The American Athletic Conference is playing football this fall, and that is music to all of our ears. The AAC is a high-flying, spread out offensive machine at the top with Memphis and Central Florida. To defend that, your team needs to have talent and discipline in the back end, and particularly at safety with the number of downfield shots the top AAC teams take throughout a game. That is where UCF safety Richie Grant comes into play. And boy can he play.
UCF safety Richie Grant is a ball-hawking free safety
Grant only had one interception in 2019 after tallying six as a sophomore, but that doesn’t mean he’s not getting his hands on the football. The above play displays his ability to close and drive on the football while avoiding a penalty. The quarterback releases the pass as the receiver is breaking toward the post.
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He drives horizontally to remain over the top in case the ball was put out in front with loft, and when he was able to locate the ball he closed the gap, remained behind, and then was able to slip through the receiver to the front side so he could elevate and get a hand on the pass.
This rep displayed the easy hip transition Grant possesses and his acceleration. He moves like a cornerback in man coverage and he has the kind of range you’d want in a single high free safety type. But finding the football is still his strongest trait.
Grant again does a very nice job of flipping from his position bracketing the outside receiver coming to the inside to locate and elevate for the football here in the red zone, saving a possible touchdown. His feel for when to turn and find the football-based off keys given by the receiver and timing is impeccable, and it will bode well for him at the next level playing the deep half or center field spot.
Man coverage ability
As a slot player from off coverage, he shows some really incredible flashes of working through trash to remain hip-to-hip. He’s displayed an ability to go overtop and slash underneath of rub routes from the number two receiver as his man runs a quick out.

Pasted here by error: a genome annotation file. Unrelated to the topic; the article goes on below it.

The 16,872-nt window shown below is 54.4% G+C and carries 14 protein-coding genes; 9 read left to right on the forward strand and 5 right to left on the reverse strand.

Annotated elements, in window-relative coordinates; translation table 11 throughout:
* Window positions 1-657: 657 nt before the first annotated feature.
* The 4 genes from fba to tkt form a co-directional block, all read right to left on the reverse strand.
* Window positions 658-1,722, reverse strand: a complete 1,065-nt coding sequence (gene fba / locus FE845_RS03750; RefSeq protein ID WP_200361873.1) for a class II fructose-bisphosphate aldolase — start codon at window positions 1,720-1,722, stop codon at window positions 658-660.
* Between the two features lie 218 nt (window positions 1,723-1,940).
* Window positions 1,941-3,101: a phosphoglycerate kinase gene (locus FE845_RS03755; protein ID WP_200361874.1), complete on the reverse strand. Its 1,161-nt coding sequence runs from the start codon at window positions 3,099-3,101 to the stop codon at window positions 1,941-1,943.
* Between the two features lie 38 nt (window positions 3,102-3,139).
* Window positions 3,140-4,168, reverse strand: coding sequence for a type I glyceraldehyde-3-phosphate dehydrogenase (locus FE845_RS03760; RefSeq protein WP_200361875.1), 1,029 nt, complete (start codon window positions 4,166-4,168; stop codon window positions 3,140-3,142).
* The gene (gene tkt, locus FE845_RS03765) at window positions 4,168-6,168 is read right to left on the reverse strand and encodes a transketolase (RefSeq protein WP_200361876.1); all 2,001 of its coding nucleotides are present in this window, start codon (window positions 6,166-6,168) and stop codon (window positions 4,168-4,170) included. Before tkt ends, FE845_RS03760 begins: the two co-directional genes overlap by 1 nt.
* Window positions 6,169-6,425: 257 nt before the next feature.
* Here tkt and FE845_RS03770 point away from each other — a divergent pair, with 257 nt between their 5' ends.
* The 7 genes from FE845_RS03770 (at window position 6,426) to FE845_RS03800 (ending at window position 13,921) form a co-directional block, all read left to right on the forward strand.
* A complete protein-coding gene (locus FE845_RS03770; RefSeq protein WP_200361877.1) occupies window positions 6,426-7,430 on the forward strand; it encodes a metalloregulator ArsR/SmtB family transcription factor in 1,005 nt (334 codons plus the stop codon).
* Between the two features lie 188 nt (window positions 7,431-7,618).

The UFC safety is also not opposed to staying patient inside the contact window and getting a piece of receivers with a nice controlled jam to throw off timing and get receivers off their line. Grant also excels in trail coverage, given his fantastic footwork and speed to remain in his trail position.
Grant must improve against the run
The young man just simply cannot take a correct angle of attack. Pursuit is not his strong suit, and when he does square up and get into position for a tackle his finishing rate is not great. If he had just one or two issues against the run we would be fine, but his propensity to take angle far too acute and obtuse along with the weak finishing ability, it would behoove his NFL staff to try and keep him out of the run fit entirely if at all possible.
Now from the perspective of coming downhill, remaining in his gap integrity, and trying his best to make a play between the tackles there is a lot to like. But for as well as he stays with guys in coverage, the opposite is true as a tackler.
Where does Grant fit in a loaded safety group?
In a league where the safety position is becoming more and more of a versatility-dependent position, Grant is more of a throwback. He is very much a traditional free safety. When it comes to working the back end or manning up both receivers and tight ends, we’re looking at a starting-caliber player at the next level. Outside of a few overly aggressive plays that leave him in poor positioning, he’s one of the better coverage safeties around.
However, his lack of juice against the run is a legitimate problem. But all it takes is one team to fall in love with the coverage, and if he improves drastically against the run in 2020 he could be one of the top five to seven safeties drafted. But when it comes to safeties in the draft, it all becomes a bit of a crap-shoot on when these guys will go.